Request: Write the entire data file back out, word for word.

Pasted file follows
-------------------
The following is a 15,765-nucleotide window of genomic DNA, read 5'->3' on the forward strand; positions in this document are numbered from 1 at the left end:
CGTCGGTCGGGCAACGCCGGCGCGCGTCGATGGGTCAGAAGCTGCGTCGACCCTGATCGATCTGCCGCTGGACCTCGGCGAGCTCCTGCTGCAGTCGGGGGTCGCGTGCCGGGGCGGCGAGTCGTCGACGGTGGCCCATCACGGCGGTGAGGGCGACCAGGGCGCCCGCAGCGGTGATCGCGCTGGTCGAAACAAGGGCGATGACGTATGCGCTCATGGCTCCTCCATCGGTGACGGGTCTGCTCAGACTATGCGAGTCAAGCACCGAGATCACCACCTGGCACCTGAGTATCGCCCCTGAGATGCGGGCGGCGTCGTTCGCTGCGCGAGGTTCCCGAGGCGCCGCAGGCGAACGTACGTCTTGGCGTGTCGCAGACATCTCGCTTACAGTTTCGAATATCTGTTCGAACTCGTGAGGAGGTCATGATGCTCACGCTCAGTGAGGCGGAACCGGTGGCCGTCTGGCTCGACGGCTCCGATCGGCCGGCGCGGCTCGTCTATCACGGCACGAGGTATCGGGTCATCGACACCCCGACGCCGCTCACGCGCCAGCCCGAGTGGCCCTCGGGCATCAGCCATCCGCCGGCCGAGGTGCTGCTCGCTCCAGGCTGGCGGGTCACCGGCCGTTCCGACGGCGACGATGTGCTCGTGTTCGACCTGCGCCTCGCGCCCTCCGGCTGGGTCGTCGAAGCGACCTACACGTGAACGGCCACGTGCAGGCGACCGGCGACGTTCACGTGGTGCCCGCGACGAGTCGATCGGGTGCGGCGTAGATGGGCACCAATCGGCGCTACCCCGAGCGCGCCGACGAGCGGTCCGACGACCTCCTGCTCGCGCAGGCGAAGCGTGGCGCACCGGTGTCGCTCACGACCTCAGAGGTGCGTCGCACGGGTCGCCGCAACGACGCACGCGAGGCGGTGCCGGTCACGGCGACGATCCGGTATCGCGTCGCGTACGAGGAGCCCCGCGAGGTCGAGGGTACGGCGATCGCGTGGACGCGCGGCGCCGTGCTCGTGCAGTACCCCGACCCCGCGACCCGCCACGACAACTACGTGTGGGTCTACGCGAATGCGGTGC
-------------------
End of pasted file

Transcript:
The following is a 15,765-nucleotide window of genomic DNA, read 5'->3' on the forward strand; positions in this document are numbered from 1 at the left end:
CGTCGGTCGGGCAACGCCGGCGCGCGTCGATGGGTCAGAAGCTGCGTCGACCCTGATCGATCTGCCGCTGGACCTCGGCGAGCTCCTGCTGCAGTCGGGGGTCGCGTGCCGGGGCGGCGAGTCGTCGACGGTGGCCCATCACGGCGGTGAGGGCGACCAGGGCGCCCGCAGCGGTGATCGCGCTGGTCGAAACAAGGGCGATGACGTATGCGCTCATGGCTCCTCCATCGGTGACGGGTCTGCTCAGACTATGCGAGTCAAGCACCGAGATCACCACCTGGCACCTGAGTATCGCCCCTGAGATGCGGGCGGCGTCGTTCGCTGCGCGAGGTTCCCGAGGCGCCGCAGGCGAACGTACGTCTTGGCGTGTCGCAGACATCTCGCTTACAGTTTCGAATATCTGTTCGAACTCGTGAGGAGGTCATGATGCTCACGCTCAGTGAGGCGGAACCGGTGGCCGTCTGGCTCGACGGCTCCGATCGGCCGGCGCGGCTCGTCTATCACGGCACGAGGTATCGGGTCATCGACACCCCGACGCCGCTCACGCGCCAGCCCGAGTGGCCCTCGGGCATCAGCCATCCGCCGGCCGAGGTGCTGCTCGCTCCAGGCTGGCGGGTCACCGGCCGTTCCGACGGCGACGATGTGCTCGTGTTCGACCTGCGCCTCGCGCCCTCCGGCTGGGTCGTCGAAGCGACCTACACGTGAACGGCCACGTGCAGGCGACCGGCGACGTTCACGTGGTGCCCGCGACGAGTCGATCGGGTGCGGCGTAGATGGGCACCAATCGGCGCTACCCCGAGCGCGCCGACGAGCGGTCCGACGACCTCCTGCTCGCGCAGGCGAAGCGTGGCGCACCGGTGTCGCTCACGACCTCAGAGGTGCGTCGCACGGGTCGCCGCAACGACGCACGCGAGGCGGTGCCGGTCACGGCGACGATCCGGTATCGCGTCGCGTACGAGGAGCCCCGCGAGGTCGAGGGTACGGCGATCGCGTGGACGCGCGGCGCCGTGCTCGTGCAGTACCCCGACCCCGCGACCCGCCACGACAACTACGTGTGGGTCTACGCGAATGCGGTGC